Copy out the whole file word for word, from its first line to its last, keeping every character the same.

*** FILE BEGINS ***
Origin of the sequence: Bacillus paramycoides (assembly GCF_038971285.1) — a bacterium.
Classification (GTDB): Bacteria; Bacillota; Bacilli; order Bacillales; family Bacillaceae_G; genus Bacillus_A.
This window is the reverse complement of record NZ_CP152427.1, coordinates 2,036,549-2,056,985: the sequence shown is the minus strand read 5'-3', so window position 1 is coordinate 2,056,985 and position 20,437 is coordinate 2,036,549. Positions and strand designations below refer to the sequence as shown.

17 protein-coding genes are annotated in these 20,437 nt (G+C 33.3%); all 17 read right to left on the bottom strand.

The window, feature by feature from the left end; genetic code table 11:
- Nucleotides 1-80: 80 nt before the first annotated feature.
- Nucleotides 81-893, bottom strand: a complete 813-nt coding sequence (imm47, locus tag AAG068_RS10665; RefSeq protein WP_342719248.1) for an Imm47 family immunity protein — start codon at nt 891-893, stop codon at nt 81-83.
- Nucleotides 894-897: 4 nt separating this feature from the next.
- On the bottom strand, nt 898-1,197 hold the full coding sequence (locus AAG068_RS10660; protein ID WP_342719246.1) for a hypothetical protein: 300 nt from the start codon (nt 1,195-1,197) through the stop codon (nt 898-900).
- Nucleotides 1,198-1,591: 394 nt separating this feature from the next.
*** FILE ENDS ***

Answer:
Origin of the sequence: Bacillus paramycoides (assembly GCF_038971285.1) — a bacterium.
Classification (GTDB): Bacteria; Bacillota; Bacilli; order Bacillales; family Bacillaceae_G; genus Bacillus_A.
This window is the reverse complement of record NZ_CP152427.1, coordinates 2,036,549-2,056,985: the sequence shown is the minus strand read 5'-3', so window position 1 is coordinate 2,056,985 and position 20,437 is coordinate 2,036,549. Positions and strand designations below refer to the sequence as shown.

17 protein-coding genes are annotated in these 20,437 nt (G+C 33.3%); all 17 read right to left on the bottom strand.

The window, feature by feature from the left end; genetic code table 11:
- Nucleotides 1-80: 80 nt before the first annotated feature.
- Nucleotides 81-893, bottom strand: a complete 813-nt coding sequence (imm47, locus tag AAG068_RS10665; RefSeq protein WP_342719248.1) for an Imm47 family immunity protein — start codon at nt 891-893, stop codon at nt 81-83.
- Nucleotides 894-897: 4 nt separating this feature from the next.
- On the bottom strand, nt 898-1,197 hold the full coding sequence (locus AAG068_RS10660; protein ID WP_342719246.1) for a hypothetical protein: 300 nt from the start codon (nt 1,195-1,197) through the stop codon (nt 898-900).
- Nucleotides 1,198-1,591: 394 nt separating this feature from the next.